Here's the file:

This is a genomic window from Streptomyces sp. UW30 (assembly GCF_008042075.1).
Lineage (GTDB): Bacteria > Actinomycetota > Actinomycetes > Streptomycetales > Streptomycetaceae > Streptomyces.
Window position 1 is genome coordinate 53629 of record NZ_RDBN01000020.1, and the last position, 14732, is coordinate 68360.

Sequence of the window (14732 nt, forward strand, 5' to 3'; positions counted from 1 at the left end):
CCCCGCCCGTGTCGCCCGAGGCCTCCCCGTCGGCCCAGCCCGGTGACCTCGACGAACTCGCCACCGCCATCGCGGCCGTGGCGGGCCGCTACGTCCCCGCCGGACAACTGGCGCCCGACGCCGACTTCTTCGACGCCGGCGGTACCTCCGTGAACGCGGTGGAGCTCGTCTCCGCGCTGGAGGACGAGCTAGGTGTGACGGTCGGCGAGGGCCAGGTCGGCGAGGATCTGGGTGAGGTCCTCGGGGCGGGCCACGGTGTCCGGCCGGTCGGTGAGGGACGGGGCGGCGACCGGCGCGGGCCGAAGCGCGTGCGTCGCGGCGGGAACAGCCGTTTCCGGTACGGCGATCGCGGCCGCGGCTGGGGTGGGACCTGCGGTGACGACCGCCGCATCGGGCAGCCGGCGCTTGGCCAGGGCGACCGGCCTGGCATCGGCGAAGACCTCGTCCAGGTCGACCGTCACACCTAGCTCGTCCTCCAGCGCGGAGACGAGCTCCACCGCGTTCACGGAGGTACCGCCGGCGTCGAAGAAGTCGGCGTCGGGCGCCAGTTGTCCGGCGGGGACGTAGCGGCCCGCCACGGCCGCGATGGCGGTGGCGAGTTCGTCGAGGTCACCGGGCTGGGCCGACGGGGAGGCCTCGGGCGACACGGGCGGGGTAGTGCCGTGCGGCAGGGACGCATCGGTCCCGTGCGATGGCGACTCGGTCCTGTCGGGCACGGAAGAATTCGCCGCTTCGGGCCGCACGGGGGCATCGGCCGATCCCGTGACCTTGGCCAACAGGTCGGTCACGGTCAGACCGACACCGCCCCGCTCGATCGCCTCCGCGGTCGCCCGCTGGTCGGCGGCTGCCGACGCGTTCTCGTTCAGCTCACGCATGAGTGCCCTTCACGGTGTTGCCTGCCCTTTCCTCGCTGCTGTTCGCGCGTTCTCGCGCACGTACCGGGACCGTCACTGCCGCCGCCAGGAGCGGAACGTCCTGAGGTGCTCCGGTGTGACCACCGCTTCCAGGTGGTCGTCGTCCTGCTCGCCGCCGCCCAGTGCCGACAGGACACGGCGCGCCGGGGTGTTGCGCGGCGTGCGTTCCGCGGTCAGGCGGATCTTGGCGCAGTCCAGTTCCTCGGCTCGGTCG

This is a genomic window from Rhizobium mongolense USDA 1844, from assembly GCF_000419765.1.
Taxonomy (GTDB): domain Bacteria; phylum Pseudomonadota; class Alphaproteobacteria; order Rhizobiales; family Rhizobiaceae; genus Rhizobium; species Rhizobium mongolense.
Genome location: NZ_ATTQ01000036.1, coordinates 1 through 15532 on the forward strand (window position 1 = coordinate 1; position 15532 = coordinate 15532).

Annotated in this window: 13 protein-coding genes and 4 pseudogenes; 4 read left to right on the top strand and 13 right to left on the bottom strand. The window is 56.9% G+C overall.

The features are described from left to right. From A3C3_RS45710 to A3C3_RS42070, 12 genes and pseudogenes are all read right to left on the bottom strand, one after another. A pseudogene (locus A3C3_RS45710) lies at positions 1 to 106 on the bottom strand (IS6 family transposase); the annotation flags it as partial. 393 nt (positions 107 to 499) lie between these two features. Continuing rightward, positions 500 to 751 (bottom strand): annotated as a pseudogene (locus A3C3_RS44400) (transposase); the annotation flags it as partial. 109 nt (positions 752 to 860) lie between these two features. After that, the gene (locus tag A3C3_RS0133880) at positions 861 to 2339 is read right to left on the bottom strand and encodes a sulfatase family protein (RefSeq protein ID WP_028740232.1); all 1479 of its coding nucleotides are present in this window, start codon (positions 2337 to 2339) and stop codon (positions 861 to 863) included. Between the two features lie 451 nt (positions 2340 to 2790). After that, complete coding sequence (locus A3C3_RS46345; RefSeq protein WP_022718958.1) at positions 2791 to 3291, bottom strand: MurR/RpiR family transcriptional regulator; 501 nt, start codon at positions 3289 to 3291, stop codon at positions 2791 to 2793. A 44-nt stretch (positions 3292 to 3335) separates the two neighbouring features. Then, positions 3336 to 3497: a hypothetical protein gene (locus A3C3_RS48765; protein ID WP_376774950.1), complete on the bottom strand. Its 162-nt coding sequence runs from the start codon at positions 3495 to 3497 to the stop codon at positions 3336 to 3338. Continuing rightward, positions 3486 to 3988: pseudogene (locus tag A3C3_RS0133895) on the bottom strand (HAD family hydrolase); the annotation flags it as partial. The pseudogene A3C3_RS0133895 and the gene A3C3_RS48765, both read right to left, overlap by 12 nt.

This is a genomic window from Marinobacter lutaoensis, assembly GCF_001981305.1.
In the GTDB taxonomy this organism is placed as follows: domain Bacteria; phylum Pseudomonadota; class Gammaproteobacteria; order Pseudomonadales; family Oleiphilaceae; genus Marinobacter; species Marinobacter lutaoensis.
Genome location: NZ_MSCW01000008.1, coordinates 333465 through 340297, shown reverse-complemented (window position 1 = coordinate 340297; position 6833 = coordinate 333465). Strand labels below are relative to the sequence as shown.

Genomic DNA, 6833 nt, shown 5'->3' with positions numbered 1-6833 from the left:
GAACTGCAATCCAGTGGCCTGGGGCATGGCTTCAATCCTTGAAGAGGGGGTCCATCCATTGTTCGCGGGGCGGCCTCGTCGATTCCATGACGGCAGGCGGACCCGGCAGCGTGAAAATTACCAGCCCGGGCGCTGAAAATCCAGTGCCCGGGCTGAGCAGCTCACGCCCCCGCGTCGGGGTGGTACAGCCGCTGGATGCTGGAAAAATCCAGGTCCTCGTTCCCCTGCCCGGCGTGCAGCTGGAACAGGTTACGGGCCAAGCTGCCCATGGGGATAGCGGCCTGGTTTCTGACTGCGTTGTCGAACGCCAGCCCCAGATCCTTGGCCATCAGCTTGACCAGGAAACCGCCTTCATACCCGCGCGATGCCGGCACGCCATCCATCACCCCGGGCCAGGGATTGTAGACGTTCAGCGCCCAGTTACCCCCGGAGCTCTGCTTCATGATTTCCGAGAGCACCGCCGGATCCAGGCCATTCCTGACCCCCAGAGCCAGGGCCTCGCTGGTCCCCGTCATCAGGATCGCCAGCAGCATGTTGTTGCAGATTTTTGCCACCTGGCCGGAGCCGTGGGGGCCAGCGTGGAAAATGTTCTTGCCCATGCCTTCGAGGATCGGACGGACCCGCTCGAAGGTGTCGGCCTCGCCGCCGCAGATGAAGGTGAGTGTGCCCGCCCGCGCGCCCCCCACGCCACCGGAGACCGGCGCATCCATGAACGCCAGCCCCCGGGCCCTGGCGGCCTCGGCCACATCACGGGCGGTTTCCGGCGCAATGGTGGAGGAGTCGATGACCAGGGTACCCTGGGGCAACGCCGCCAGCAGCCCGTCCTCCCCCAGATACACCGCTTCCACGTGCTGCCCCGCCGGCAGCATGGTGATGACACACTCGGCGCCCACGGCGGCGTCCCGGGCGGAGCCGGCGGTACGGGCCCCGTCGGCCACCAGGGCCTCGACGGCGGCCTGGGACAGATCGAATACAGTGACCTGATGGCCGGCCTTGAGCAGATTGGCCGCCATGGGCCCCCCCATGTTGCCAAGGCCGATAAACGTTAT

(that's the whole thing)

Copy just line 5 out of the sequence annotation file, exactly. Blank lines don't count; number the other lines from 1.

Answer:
CCCCGCCCGTGTCGCCCGAGGCCTCCCCGTCGGCCCAGCCCGGTGACCTCGACGAACTCGCCACCGCCATCGCGGCCGTGGCGGGCCGCTACGTCCCCGCCGGACAACTGGCGCCCGACGCCGACTTCTTCGACGCCGGCGGTACCTCCGTGAACGCGGTGGAGCTCGTCTCCGCGCTGGAGGACGAGCTAGGTGTGACGGTCGGCGAGGGCCAGGTCGGCGAGGATCTGGGTGAGGTCCTCGGGGCGGGCCACGGTGTCCGGCCGGTCGGTGAGGGACGGGGCGGCGACCGGCGCGGGCCGAAGCGCGTGCGTCGCGGCGGGAACAGCCGTTTCCGGTACGGCGATCGCGGCCGCGGCTGGGGTGGGACCTGCGGTGACGACCGCCGCATCGGGCAGCCGGCGCTTGGCCAGGGCGACCGGCCTGGCATCGGCGAAGACCTCGTCCAGGTCGACCGTCACACCTAGCTCGTCCTCCAGCGCGGAGACGAGCTCCACCGCGTTCACGGAGGTACCGCCGGCGTCGAAGAAGTCGGCGTCGGGCGCCAGTTGTCCGGCGGGGACGTAGCGGCCCGCCACGGCCGCGATGGCGGTGGCGAGTTCGTCGAGGTCACCGGGCTGGGCCGACGGGGAGGCCTCGGGCGACACGGGCGGGGTAGTGCCGTGCGGCAGGGACGCATCGGTCCCGTGCGATGGCGACTCGGTCCTGTCGGGCACGGAAGAATTCGCCGCTTCGGGCCGCACGGGGGCATCGGCCGATCCCGTGACCTTGGCCAACAGGTCGGTCACGGTCAGACCGACACCGCCCCGCTCGATCGCCTCCGCGGTCGCCCGCTGGTCGGCGGCTGCCGACGCGTTCTCGTTCAGCTCACGCATGAGTGCCCTTCACGGTGTTGCCTGCCCTTTCCTCGCTGCTGTTCGCGCGTTCTCGCGCACGTACCGGGACCGTCACTGCCGCCGCCAGGAGCGGAACGTCCTGAGGTGCTCCGGTGTGACCACCGCTTCCAGGTGGTCGTCGTCCTGCTCGCCGCCGCCCAGTGCCGACAGGACACGGCGCGCCGGGGTGTTGCGCGGCGTGCGTTCCGCGGTCAGGCGGATCTTGGCGCAGTCCAGTTCCTCGGCTCGGTCG